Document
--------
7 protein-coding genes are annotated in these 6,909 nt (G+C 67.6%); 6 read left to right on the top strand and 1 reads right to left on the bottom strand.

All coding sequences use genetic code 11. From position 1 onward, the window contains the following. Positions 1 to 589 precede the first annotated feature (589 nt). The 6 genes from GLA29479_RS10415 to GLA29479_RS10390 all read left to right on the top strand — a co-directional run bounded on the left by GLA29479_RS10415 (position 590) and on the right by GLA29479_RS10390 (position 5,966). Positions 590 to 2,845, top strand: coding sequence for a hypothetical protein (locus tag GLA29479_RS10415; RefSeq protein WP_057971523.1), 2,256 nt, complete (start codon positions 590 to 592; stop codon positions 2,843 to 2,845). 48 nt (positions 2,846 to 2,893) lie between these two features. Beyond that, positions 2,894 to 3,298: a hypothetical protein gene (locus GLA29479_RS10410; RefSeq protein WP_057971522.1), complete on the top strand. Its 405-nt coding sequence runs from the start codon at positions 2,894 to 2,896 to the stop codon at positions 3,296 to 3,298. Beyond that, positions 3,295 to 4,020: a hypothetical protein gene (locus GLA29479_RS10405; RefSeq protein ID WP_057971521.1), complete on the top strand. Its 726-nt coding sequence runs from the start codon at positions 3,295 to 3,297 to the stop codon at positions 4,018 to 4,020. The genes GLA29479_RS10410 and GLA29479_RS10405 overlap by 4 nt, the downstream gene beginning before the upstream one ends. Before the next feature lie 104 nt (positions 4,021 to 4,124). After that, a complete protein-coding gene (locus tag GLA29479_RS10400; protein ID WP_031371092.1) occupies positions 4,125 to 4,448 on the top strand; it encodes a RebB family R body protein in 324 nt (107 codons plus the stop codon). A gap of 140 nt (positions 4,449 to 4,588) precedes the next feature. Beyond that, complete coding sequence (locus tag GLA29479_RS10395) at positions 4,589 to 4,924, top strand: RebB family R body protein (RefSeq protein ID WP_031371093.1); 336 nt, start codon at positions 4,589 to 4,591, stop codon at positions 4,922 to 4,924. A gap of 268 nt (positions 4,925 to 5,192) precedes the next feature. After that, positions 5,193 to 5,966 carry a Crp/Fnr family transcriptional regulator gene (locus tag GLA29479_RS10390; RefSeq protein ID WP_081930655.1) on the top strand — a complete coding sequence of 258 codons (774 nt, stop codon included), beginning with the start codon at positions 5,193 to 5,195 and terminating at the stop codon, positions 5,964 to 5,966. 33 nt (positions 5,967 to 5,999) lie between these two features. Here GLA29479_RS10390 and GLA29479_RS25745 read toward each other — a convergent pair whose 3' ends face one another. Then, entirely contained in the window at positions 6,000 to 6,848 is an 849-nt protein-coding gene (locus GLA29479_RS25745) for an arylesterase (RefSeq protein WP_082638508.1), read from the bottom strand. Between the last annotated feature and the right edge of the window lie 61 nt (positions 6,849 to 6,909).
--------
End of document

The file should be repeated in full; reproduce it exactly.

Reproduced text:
7 protein-coding genes are annotated in these 6,909 nt (G+C 67.6%); 6 read left to right on the top strand and 1 reads right to left on the bottom strand.

All coding sequences use genetic code 11. From position 1 onward, the window contains the following. Positions 1 to 589 precede the first annotated feature (589 nt). The 6 genes from GLA29479_RS10415 to GLA29479_RS10390 all read left to right on the top strand — a co-directional run bounded on the left by GLA29479_RS10415 (position 590) and on the right by GLA29479_RS10390 (position 5,966). Positions 590 to 2,845, top strand: coding sequence for a hypothetical protein (locus tag GLA29479_RS10415; RefSeq protein WP_057971523.1), 2,256 nt, complete (start codon positions 590 to 592; stop codon positions 2,843 to 2,845). 48 nt (positions 2,846 to 2,893) lie between these two features. Beyond that, positions 2,894 to 3,298: a hypothetical protein gene (locus GLA29479_RS10410; RefSeq protein WP_057971522.1), complete on the top strand. Its 405-nt coding sequence runs from the start codon at positions 2,894 to 2,896 to the stop codon at positions 3,296 to 3,298. Beyond that, positions 3,295 to 4,020: a hypothetical protein gene (locus GLA29479_RS10405; RefSeq protein ID WP_057971521.1), complete on the top strand. Its 726-nt coding sequence runs from the start codon at positions 3,295 to 3,297 to the stop codon at positions 4,018 to 4,020. The genes GLA29479_RS10410 and GLA29479_RS10405 overlap by 4 nt, the downstream gene beginning before the upstream one ends. Before the next feature lie 104 nt (positions 4,021 to 4,124). After that, a complete protein-coding gene (locus tag GLA29479_RS10400; protein ID WP_031371092.1) occupies positions 4,125 to 4,448 on the top strand; it encodes a RebB family R body protein in 324 nt (107 codons plus the stop codon). A gap of 140 nt (positions 4,449 to 4,588) precedes the next feature. Beyond that, complete coding sequence (locus tag GLA29479_RS10395) at positions 4,589 to 4,924, top strand: RebB family R body protein (RefSeq protein ID WP_031371093.1); 336 nt, start codon at positions 4,589 to 4,591, stop codon at positions 4,922 to 4,924. A gap of 268 nt (positions 4,925 to 5,192) precedes the next feature. After that, positions 5,193 to 5,966 carry a Crp/Fnr family transcriptional regulator gene (locus tag GLA29479_RS10390; RefSeq protein ID WP_081930655.1) on the top strand — a complete coding sequence of 258 codons (774 nt, stop codon included), beginning with the start codon at positions 5,193 to 5,195 and terminating at the stop codon, positions 5,964 to 5,966. 33 nt (positions 5,967 to 5,999) lie between these two features. Here GLA29479_RS10390 and GLA29479_RS25745 read toward each other — a convergent pair whose 3' ends face one another. Then, entirely contained in the window at positions 6,000 to 6,848 is an 849-nt protein-coding gene (locus GLA29479_RS25745) for an arylesterase (RefSeq protein WP_082638508.1), read from the bottom strand. Between the last annotated feature and the right edge of the window lie 61 nt (positions 6,849 to 6,909).